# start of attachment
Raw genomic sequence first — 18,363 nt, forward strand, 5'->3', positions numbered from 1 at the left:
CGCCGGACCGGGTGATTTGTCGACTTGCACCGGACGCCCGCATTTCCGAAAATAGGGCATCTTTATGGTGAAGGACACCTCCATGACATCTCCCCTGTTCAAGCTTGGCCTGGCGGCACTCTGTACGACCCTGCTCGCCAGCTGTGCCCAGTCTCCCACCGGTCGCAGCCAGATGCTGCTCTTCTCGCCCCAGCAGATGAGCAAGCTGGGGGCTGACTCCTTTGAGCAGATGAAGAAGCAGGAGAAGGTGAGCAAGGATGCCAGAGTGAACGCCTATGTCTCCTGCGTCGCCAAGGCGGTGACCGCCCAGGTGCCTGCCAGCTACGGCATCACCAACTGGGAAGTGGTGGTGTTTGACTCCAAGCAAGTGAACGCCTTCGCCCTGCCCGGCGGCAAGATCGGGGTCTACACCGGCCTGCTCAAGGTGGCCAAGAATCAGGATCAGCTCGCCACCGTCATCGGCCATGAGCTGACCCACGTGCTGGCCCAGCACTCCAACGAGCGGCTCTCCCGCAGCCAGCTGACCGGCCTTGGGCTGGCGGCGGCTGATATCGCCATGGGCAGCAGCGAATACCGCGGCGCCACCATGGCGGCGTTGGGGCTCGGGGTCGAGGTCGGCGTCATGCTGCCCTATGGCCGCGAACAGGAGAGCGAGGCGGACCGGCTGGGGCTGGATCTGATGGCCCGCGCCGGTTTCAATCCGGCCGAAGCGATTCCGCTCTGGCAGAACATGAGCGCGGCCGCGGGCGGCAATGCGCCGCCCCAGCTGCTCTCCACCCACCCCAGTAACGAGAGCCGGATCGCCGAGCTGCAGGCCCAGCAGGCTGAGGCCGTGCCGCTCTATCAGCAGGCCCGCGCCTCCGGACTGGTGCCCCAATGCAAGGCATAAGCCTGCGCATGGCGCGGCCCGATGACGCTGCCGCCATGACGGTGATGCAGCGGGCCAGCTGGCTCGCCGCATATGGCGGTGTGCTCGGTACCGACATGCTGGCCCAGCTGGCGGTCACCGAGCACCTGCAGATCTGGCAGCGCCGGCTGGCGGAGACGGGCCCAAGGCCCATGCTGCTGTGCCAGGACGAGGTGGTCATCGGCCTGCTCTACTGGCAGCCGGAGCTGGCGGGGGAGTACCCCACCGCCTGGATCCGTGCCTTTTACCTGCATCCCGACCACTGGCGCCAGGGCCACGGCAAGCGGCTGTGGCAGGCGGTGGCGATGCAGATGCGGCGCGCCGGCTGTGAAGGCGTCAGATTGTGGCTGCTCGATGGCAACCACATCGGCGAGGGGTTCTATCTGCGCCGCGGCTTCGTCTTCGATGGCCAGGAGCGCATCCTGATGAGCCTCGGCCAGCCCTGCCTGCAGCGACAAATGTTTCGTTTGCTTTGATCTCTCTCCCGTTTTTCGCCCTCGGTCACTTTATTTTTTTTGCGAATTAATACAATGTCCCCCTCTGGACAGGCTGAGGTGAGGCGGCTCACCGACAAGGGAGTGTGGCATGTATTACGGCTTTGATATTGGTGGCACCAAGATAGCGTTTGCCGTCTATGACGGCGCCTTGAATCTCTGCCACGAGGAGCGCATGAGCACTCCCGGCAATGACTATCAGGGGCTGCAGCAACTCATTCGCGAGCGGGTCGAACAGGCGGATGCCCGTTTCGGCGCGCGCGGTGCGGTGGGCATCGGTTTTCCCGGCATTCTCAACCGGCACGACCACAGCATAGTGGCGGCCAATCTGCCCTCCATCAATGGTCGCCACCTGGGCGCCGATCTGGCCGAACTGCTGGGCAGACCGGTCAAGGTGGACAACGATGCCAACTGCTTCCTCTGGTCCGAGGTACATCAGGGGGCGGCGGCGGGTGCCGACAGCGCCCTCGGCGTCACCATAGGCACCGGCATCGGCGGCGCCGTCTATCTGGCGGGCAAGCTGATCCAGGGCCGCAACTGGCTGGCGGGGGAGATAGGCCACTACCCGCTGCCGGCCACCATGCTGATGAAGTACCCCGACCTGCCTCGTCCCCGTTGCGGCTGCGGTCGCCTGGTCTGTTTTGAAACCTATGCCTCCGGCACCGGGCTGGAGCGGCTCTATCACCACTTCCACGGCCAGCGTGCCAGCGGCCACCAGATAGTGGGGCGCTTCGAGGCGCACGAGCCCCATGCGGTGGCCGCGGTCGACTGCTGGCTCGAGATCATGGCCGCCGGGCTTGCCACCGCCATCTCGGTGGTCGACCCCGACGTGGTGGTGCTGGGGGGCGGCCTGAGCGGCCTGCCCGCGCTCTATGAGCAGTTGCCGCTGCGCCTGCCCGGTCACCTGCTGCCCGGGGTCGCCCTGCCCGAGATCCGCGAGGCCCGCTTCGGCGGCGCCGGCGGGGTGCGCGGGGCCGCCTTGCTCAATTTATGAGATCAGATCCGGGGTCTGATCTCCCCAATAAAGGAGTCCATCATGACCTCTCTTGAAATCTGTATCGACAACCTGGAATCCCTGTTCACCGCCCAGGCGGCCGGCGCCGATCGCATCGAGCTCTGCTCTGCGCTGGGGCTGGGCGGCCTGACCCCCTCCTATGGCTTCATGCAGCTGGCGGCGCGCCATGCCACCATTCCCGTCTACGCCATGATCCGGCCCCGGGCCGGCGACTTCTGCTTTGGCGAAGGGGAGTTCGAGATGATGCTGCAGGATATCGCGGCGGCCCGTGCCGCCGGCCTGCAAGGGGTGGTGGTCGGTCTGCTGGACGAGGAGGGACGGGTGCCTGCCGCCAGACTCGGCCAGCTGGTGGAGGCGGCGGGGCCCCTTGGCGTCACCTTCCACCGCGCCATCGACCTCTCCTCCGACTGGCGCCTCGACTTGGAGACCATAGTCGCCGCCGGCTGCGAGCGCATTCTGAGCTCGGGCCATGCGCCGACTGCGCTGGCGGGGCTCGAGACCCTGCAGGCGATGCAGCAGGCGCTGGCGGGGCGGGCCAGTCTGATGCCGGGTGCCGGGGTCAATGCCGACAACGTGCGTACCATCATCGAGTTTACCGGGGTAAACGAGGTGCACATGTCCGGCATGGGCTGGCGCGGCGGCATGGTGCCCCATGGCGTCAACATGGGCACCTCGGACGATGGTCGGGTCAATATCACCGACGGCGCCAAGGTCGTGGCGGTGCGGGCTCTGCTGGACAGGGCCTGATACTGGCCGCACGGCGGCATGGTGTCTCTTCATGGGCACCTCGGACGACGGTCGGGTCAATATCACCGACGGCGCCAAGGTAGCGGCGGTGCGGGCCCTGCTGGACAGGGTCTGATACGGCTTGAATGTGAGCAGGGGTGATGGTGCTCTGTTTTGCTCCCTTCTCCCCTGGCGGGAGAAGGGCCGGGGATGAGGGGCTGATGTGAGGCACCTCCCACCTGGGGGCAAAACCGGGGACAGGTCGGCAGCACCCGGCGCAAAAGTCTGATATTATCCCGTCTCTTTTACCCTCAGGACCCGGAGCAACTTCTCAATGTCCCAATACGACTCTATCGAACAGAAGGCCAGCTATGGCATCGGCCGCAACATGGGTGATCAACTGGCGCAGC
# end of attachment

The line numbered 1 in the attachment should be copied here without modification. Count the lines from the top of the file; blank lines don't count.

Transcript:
Raw genomic sequence first — 18,363 nt, forward strand, 5'->3', positions numbered from 1 at the left: